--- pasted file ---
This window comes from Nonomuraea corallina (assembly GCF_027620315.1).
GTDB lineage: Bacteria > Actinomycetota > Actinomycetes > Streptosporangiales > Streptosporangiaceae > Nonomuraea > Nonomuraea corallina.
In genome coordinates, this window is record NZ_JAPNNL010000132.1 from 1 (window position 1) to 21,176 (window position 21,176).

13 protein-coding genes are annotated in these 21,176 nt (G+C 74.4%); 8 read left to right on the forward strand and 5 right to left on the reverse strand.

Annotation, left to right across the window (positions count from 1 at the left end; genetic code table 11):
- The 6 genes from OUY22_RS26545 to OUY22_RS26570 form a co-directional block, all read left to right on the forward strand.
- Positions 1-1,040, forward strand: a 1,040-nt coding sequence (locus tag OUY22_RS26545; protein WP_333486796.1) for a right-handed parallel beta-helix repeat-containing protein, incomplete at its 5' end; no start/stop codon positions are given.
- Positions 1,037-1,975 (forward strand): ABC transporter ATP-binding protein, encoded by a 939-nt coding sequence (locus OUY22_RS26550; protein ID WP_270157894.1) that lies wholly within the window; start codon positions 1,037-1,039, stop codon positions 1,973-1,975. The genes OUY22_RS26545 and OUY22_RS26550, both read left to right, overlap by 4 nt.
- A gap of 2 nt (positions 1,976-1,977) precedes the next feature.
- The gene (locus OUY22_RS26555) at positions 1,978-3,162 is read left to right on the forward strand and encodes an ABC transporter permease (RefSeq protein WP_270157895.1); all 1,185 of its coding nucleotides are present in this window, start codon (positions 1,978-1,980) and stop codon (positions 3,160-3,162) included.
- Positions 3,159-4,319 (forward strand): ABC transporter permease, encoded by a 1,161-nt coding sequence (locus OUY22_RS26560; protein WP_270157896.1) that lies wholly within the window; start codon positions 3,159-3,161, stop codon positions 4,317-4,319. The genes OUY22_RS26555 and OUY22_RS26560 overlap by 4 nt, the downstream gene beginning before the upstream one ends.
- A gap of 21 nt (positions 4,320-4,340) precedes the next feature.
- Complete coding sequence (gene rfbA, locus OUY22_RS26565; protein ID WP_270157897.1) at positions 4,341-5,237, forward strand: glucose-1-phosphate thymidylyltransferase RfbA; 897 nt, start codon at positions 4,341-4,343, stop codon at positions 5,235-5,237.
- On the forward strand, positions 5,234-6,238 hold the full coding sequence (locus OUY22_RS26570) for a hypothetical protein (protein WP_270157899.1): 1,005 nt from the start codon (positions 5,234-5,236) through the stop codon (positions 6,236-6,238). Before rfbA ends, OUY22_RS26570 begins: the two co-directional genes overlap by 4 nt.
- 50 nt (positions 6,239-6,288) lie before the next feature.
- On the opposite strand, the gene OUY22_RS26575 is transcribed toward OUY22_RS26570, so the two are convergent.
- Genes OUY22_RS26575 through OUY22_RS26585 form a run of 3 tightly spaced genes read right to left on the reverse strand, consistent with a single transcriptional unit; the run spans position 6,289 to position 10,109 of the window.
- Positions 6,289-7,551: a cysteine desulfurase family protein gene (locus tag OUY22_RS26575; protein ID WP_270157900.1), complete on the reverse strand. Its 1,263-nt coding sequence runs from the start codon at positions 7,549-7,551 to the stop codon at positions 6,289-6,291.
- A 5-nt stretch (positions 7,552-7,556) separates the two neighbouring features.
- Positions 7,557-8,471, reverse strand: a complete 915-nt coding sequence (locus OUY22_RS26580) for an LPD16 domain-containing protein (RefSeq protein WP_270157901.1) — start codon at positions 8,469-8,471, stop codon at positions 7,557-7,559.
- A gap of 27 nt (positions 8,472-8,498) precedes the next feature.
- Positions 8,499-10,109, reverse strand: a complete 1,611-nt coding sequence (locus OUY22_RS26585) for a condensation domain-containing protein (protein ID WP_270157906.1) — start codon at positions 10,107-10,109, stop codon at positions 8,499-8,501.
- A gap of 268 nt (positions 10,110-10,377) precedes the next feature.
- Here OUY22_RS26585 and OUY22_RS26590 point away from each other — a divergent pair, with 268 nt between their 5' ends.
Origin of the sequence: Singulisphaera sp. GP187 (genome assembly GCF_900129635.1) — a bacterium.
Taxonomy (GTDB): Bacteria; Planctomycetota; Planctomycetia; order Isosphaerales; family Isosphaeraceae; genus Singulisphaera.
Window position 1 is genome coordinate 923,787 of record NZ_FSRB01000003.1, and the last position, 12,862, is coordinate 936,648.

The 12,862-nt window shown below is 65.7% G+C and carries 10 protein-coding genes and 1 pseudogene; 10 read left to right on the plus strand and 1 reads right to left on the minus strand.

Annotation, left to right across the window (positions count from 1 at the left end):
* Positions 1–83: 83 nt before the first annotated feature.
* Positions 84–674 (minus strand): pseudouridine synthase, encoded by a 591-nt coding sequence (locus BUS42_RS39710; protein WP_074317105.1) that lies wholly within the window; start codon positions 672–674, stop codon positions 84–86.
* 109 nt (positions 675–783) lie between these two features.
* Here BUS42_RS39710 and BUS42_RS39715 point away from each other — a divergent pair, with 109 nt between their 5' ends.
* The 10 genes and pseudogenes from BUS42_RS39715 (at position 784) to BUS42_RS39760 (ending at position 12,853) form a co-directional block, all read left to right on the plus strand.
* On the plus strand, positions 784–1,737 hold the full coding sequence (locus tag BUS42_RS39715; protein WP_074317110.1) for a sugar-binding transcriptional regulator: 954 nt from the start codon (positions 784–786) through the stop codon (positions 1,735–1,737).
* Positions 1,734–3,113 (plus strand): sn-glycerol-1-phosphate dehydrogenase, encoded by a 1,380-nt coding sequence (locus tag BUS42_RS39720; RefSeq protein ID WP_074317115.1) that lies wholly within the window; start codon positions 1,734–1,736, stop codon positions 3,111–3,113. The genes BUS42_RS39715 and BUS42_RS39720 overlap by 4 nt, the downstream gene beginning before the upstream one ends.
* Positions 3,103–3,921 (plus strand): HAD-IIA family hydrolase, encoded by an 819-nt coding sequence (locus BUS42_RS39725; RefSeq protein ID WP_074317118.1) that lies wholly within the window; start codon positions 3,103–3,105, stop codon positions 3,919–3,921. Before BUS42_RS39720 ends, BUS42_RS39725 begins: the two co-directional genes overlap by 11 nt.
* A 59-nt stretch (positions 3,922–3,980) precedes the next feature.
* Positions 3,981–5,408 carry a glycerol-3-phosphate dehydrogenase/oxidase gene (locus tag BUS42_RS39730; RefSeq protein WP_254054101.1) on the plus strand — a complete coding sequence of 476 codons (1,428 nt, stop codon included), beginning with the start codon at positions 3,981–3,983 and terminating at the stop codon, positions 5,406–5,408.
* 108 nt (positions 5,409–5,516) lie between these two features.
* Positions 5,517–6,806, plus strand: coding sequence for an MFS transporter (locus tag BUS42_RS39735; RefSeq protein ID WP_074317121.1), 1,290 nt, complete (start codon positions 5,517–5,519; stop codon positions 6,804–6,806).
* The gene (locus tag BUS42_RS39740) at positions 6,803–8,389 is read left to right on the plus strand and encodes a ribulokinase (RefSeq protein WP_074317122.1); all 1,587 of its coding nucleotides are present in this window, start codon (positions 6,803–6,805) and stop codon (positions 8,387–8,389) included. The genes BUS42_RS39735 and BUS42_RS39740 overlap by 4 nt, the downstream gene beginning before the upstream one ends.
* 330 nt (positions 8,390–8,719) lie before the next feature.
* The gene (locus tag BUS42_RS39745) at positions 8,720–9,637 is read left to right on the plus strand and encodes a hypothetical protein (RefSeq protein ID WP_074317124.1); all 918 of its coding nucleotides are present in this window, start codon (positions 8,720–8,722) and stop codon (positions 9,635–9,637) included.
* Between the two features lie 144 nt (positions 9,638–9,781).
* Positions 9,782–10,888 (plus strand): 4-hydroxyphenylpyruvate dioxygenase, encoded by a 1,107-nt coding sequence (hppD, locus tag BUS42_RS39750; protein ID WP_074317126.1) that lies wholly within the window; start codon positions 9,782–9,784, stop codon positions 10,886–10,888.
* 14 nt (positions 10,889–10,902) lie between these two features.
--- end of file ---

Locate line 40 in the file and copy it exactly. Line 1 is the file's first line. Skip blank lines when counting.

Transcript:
* 108 nt (positions 5,409–5,516) lie between these two features.